Effectiveness of COVID-19 mRNA Vaccines Against COVID-19–Associated Hospitalization

Five Veterans Affairs Medical Centers, United States, February 1-August 6, 2021

Kristina L. Bajema, MD; Rebecca M. Dahl, MPH; Mila M. Prill, MSPH; Elissa Meites, MD; Maria C. Rodriguez-Barradas, MD; Vincent C. Marconi, MD; David O. Beenhouwer, MD; Sheldon T. Brown, MD; Mark Holodniy, MD; Cynthia Lucero-Obusan, MD; Gilberto Rivera-Dominguez, MD; Rosalba Gomez Morones, MD; Alexis Whitmire, MPH; Evan B. Goldin; Steve L. Evener, MPH; Maraia Tremarelli, MSPH; Suxiang Tong, PhD; Aron J. Hall, DVM; Stephanie J. Schrag, DPhil; Meredith McMorrow, MD; Miwako Kobayashi, MD; Jennifer R. Verani, MD; Diya Surie, MD

Disclosures

Morbidity and Mortality Weekly Report. 2021;70(37):1294-1299. 

In This Article

Abstract and Introduction

Introduction

COVID-19 mRNA vaccines (Pfizer-BioNTech and Moderna) have been shown to be highly protective against COVID-19–associated hospitalizations.[1–3] Data are limited on the level of protection against hospitalization among disproportionately affected populations in the United States, particularly during periods in which the B.1.617.2 (Delta) variant of SARS-CoV-2, the virus that causes COVID-19, predominates.[2] U.S. veterans are older, more racially diverse, and have higher prevalences of underlying medical conditions than persons in the general U.S. population.[2,4] CDC assessed the effectiveness of mRNA vaccines against COVID-19–associated hospitalization among 1,175 U.S. veterans aged ≥18 years hospitalized at five Veterans Affairs Medical Centers (VAMCs) during February 1–August 6, 2021. Among these hospitalized persons, 1,093 (93.0%) were men, the median age was 68 years, 574 (48.9%) were non-Hispanic Black (Black), 475 were non-Hispanic White (White), and 522 (44.4%) had a Charlson comorbidity index score of ≥3.[5] Overall adjusted vaccine effectiveness against COVID-19–associated hospitalization was 86.8% (95% confidence interval [CI] = 80.4%–91.1%) and was similar before (February 1–June 30) and during (July 1–August 6) SARS-CoV-2 Delta variant predominance (84.1% versus 89.3%, respectively). Vaccine effectiveness was 79.8% (95% CI = 67.7%–87.4%) among adults aged ≥65 years and 95.1% (95% CI = 89.1%–97.8%) among those aged 18–64 years. COVID-19 mRNA vaccines are highly effective in preventing COVID-19–associated hospitalization in this older, racially diverse population of predominately male U.S. veterans. Additional evaluations of vaccine effectiveness among various age groups are warranted. To prevent COVID-19–related hospitalizations, all eligible persons should receive COVID-19 vaccination.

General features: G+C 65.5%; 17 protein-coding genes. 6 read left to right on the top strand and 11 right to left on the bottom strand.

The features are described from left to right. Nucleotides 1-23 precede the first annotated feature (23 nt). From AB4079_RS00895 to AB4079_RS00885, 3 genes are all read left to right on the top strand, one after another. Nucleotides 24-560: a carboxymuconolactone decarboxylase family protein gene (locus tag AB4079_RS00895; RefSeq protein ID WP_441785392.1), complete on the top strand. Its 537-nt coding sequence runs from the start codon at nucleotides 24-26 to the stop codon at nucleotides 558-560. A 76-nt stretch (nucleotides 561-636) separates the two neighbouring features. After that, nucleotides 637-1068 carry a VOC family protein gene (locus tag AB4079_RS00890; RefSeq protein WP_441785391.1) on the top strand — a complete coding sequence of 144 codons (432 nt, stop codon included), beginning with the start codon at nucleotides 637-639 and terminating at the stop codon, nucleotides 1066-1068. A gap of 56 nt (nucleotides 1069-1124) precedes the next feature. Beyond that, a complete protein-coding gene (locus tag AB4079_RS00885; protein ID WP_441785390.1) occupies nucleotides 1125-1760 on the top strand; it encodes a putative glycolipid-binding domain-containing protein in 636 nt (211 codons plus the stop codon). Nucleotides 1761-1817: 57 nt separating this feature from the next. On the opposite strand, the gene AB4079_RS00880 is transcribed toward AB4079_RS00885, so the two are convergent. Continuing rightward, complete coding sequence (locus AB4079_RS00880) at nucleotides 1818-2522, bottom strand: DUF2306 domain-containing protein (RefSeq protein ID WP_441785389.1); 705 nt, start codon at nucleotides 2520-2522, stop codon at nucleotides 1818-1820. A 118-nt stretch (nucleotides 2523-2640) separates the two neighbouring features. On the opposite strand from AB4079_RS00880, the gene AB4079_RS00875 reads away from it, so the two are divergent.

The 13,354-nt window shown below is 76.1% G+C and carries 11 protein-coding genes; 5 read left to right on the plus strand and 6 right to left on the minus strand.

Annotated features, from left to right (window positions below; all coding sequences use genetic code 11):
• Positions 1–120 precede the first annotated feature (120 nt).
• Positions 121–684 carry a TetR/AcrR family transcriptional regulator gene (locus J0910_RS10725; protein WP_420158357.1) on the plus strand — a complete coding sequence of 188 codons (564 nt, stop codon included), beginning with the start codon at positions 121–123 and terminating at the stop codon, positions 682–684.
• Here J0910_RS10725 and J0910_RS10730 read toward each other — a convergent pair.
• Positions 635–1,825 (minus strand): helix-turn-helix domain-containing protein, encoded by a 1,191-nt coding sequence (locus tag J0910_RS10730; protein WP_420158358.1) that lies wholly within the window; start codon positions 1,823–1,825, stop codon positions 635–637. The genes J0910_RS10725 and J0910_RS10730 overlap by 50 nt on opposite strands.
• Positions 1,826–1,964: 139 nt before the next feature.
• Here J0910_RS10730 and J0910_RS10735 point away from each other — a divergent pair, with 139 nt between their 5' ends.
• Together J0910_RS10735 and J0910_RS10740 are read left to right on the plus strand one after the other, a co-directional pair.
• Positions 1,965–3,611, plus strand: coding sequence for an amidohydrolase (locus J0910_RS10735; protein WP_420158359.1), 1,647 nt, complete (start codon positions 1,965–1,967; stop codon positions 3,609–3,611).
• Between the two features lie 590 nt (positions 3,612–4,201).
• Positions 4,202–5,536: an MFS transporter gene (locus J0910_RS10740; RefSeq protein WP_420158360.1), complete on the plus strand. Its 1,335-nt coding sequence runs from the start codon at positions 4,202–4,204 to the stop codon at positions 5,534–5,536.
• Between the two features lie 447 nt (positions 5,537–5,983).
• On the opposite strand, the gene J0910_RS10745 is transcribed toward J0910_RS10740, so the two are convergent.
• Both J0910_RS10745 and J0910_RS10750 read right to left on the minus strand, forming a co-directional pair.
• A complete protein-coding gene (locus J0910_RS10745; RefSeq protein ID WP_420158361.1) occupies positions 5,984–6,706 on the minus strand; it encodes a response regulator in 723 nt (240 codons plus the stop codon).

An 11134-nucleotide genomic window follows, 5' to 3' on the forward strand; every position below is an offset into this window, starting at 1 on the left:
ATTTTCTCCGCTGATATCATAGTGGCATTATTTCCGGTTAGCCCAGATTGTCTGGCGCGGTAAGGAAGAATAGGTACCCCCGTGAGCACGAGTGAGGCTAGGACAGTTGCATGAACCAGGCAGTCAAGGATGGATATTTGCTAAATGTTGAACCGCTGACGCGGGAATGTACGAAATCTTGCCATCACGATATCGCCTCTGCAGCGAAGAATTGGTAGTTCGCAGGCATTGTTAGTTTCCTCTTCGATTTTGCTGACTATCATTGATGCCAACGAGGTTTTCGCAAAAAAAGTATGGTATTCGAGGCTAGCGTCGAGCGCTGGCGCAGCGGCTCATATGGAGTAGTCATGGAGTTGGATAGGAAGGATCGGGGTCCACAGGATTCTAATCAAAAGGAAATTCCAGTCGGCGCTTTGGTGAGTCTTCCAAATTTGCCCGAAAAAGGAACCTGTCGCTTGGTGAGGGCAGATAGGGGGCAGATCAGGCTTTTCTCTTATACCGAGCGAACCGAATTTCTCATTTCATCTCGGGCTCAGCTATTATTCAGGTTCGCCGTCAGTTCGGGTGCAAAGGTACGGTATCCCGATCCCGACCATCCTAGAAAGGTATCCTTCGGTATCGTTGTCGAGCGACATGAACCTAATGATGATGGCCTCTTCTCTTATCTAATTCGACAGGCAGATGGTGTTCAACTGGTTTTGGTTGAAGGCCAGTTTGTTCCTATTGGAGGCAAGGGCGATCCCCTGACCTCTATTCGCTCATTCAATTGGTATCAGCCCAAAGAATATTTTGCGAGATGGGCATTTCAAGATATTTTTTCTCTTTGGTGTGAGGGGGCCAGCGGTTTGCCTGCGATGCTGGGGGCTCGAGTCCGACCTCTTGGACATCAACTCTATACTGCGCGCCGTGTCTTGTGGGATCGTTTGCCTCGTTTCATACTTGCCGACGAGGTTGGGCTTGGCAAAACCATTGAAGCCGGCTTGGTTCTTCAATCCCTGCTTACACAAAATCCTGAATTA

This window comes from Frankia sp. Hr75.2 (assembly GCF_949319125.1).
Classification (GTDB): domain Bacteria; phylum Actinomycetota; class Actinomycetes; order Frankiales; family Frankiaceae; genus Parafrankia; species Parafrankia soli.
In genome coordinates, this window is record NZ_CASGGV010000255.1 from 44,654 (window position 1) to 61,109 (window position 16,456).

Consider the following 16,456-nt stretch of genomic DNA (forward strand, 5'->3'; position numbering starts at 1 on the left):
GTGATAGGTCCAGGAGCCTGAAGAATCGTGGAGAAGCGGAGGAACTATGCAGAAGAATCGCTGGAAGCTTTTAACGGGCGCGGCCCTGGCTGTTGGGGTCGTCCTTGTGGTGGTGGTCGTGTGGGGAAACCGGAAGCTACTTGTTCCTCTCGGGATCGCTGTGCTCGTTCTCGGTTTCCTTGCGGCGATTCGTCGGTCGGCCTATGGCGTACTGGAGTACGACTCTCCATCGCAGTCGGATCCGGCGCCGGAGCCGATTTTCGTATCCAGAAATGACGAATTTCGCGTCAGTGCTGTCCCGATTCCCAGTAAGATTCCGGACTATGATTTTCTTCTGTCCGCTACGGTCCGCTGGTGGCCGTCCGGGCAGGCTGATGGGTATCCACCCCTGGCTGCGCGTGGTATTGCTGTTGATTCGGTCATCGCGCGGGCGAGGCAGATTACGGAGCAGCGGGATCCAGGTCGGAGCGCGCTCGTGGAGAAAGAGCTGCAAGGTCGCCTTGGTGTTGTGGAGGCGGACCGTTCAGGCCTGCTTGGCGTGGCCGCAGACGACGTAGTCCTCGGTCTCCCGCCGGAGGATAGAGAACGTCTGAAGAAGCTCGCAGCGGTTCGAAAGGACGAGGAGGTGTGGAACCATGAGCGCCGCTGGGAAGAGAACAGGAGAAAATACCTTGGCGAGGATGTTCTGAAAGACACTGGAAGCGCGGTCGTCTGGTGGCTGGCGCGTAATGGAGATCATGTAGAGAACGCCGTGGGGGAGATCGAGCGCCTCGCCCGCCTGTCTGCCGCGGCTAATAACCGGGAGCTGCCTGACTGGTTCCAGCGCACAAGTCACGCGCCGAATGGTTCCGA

During February 1–August 6, 2021, adults aged ≥18 years hospitalized at five VAMCs (in Atlanta, Georgia; Bronx, New York; Houston, Texas; Los Angeles, California; and Palo Alto, California) were screened for inclusion in this test-negative case-control assessment. Patients were eligible for inclusion if they had COVID-19–like illness (i.e., fever, new or worsened cough or shortness of breath, loss of taste or smell, oxygen saturation on room air <94%, requirement for noninvasive ventilation or endotracheal intubation with mechanical ventilation, or chest radiograph or computed tomography pulmonary findings consistent with pneumonia)[1] and a molecular test (reverse transcription–polymerase chain reaction [RT-PCR] or isothermal nucleic acid amplification test) for SARS-CoV-2 performed within 14 days before admission or during the first 72 hours of hospitalization. The first SARS-CoV-2 test within this eligibility period was considered the qualifying test. Patients with COVID-19–like illness who received a positive SARS-CoV-2 test result were included as case-patients, and those with COVID-19–like illness with negative SARS-CoV-2 test results were included as controls.

Electronic health records were reviewed to obtain data on demographic characteristics, underlying medical conditions, presenting illness, SARS-CoV-2 test results, COVID-19 vaccination history, and clinical course during hospitalization. In the Atlanta and Houston VAMCs, COVID-19 vaccination status was further verified through a review of state immunization registries. Full vaccination was defined as receipt of both doses of an mRNA vaccine (Pfizer-BioNTech or Moderna) ≥14 days before the qualifying SARS-CoV-2 test. Participants who received only 1 dose of an mRNA COVID-19 vaccine, 2 mRNA doses with receipt of the second dose <14 days before the qualifying SARS-CoV-2 test, mixed mRNA vaccine products (i.e., a different product for each dose), or the Janssen (Johnson & Johnson) COVID-19 vaccine were excluded from the analysis. Available residual clinical respiratory specimens were collected from case-patients at all sites and sent to CDC for testing. Specimens were tested using CDC's 2019-Novel Coronavirus RT-PCR Diagnostic Panel§; those with cycle threshold values <33 were submitted for SARS-CoV-2 whole genome sequencing.[6] In addition, results from SARS-CoV-2 whole genome sequencing conducted by VAMC laboratories on clinical specimens from Atlanta, Palo Alto, and Bronx VAMCs were also reported to CDC.